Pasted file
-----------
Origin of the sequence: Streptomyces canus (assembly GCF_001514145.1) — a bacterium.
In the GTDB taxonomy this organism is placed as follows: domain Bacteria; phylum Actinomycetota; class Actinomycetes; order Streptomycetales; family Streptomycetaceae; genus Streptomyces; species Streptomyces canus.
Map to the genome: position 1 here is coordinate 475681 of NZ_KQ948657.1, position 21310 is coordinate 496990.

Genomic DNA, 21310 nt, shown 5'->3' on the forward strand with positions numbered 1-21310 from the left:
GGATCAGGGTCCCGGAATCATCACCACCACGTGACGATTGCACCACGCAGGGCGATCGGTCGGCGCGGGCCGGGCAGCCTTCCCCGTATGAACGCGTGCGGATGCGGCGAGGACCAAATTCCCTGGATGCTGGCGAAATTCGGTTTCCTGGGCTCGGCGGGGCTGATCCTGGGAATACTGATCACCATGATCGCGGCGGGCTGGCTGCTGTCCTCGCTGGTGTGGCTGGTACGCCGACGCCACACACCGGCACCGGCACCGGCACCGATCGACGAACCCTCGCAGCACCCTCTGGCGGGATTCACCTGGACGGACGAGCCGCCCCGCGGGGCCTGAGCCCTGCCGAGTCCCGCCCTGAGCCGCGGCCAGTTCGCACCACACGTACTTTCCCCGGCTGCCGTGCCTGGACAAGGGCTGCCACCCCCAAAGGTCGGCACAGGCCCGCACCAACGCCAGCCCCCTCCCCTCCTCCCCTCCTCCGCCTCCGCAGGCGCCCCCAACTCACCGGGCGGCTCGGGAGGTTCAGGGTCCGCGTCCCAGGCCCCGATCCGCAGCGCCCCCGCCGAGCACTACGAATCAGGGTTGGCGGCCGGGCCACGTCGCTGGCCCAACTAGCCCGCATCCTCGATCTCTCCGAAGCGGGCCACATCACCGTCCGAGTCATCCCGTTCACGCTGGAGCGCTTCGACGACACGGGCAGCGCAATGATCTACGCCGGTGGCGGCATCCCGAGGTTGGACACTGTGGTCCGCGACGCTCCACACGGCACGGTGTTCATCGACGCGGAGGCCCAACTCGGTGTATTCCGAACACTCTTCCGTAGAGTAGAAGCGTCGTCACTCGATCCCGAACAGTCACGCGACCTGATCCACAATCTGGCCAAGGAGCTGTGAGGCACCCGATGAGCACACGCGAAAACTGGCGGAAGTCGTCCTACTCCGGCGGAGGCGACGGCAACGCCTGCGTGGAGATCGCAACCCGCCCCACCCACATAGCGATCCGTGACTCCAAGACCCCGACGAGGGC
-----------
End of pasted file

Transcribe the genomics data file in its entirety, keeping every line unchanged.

Origin of the sequence: Streptomyces canus (assembly GCF_001514145.1) — a bacterium.
In the GTDB taxonomy this organism is placed as follows: domain Bacteria; phylum Actinomycetota; class Actinomycetes; order Streptomycetales; family Streptomycetaceae; genus Streptomyces; species Streptomyces canus.
Map to the genome: position 1 here is coordinate 475681 of NZ_KQ948657.1, position 21310 is coordinate 496990.

Genomic DNA, 21310 nt, shown 5'->3' on the forward strand with positions numbered 1-21310 from the left:
GGATCAGGGTCCCGGAATCATCACCACCACGTGACGATTGCACCACGCAGGGCGATCGGTCGGCGCGGGCCGGGCAGCCTTCCCCGTATGAACGCGTGCGGATGCGGCGAGGACCAAATTCCCTGGATGCTGGCGAAATTCGGTTTCCTGGGCTCGGCGGGGCTGATCCTGGGAATACTGATCACCATGATCGCGGCGGGCTGGCTGCTGTCCTCGCTGGTGTGGCTGGTACGCCGACGCCACACACCGGCACCGGCACCGGCACCGATCGACGAACCCTCGCAGCACCCTCTGGCGGGATTCACCTGGACGGACGAGCCGCCCCGCGGGGCCTGAGCCCTGCCGAGTCCCGCCCTGAGCCGCGGCCAGTTCGCACCACACGTACTTTCCCCGGCTGCCGTGCCTGGACAAGGGCTGCCACCCCCAAAGGTCGGCACAGGCCCGCACCAACGCCAGCCCCCTCCCCTCCTCCCCTCCTCCGCCTCCGCAGGCGCCCCCAACTCACCGGGCGGCTCGGGAGGTTCAGGGTCCGCGTCCCAGGCCCCGATCCGCAGCGCCCCCGCCGAGCACTACGAATCAGGGTTGGCGGCCGGGCCACGTCGCTGGCCCAACTAGCCCGCATCCTCGATCTCTCCGAAGCGGGCCACATCACCGTCCGAGTCATCCCGTTCACGCTGGAGCGCTTCGACGACACGGGCAGCGCAATGATCTACGCCGGTGGCGGCATCCCGAGGTTGGACACTGTGGTCCGCGACGCTCCACACGGCACGGTGTTCATCGACGCGGAGGCCCAACTCGGTGTATTCCGAACACTCTTCCGTAGAGTAGAAGCGTCGTCACTCGATCCCGAACAGTCACGCGACCTGATCCACAATCTGGCCAAGGAGCTGTGAGGCACCCGATGAGCACACGCGAAAACTGGCGGAAGTCGTCCTACTCCGGCGGAGGCGACGGCAACGCCTGCGTGGAGATCGCAACCCGCCCCACCCACATAGCGATCCGTGACTCCAAGACCCCGACGAGGGC